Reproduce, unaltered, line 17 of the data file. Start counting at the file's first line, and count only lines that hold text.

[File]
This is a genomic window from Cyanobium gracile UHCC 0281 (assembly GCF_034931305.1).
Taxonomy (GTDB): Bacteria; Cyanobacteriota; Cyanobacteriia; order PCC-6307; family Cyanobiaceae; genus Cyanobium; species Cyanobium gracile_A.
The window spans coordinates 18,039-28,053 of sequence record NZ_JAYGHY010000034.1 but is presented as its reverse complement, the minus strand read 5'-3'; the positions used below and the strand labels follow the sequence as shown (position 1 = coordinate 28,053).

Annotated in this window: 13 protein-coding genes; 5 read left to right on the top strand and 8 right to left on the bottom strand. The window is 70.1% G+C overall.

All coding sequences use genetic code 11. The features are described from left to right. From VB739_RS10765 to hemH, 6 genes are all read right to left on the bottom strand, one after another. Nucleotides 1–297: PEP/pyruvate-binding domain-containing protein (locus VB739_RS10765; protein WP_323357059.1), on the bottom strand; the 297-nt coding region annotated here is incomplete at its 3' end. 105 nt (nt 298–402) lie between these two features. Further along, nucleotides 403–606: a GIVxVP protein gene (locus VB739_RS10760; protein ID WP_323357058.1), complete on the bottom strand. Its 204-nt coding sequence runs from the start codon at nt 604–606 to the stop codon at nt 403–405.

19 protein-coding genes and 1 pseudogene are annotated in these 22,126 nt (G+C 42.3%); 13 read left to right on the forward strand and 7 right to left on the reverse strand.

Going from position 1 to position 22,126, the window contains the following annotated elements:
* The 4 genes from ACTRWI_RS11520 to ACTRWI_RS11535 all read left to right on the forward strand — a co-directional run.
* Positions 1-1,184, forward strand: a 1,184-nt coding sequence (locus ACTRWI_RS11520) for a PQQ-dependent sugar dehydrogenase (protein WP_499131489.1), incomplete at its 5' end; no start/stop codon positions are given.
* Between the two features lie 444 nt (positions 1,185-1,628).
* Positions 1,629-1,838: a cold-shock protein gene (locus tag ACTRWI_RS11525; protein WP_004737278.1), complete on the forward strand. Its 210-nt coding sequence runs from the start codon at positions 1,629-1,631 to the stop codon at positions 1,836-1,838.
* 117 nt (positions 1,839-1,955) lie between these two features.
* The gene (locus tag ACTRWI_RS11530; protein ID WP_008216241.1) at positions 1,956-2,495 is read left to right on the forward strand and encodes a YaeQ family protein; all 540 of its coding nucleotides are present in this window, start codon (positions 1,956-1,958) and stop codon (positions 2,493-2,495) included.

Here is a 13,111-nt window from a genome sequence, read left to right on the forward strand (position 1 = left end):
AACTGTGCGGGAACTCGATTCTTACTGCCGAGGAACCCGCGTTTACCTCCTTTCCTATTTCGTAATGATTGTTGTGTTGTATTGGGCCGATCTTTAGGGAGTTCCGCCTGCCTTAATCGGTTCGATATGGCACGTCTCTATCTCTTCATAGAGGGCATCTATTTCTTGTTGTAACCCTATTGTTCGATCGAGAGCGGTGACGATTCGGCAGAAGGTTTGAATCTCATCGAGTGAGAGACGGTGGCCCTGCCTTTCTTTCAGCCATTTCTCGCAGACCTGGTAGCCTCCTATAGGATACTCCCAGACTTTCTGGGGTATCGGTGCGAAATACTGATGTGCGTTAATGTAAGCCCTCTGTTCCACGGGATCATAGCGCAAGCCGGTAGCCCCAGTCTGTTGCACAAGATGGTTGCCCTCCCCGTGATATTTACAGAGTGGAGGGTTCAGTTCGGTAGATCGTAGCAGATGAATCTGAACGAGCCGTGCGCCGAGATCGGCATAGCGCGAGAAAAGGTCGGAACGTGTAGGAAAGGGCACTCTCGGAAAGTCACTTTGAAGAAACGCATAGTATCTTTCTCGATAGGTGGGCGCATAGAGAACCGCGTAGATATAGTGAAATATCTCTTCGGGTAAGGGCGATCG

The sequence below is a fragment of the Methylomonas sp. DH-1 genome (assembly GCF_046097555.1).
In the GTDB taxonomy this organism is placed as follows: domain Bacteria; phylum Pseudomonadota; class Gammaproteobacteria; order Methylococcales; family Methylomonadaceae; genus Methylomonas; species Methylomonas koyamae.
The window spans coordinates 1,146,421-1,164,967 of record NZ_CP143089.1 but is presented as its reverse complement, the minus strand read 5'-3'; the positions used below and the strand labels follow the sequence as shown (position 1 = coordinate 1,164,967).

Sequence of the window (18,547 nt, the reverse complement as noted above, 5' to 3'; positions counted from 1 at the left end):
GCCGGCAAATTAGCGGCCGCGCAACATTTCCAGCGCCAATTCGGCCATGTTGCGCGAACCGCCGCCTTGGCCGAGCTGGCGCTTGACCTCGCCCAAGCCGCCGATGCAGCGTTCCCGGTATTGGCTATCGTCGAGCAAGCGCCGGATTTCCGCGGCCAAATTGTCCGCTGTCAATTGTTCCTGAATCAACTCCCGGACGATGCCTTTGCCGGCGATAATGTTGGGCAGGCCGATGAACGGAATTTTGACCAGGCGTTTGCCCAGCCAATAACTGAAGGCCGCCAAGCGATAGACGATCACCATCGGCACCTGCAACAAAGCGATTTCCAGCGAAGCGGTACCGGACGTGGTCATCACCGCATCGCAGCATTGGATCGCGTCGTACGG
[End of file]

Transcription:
In the GTDB taxonomy this organism is placed as follows: domain Bacteria; phylum Pseudomonadota; class Gammaproteobacteria; order Methylococcales; family Methylomonadaceae; genus Methylomonas; species Methylomonas koyamae.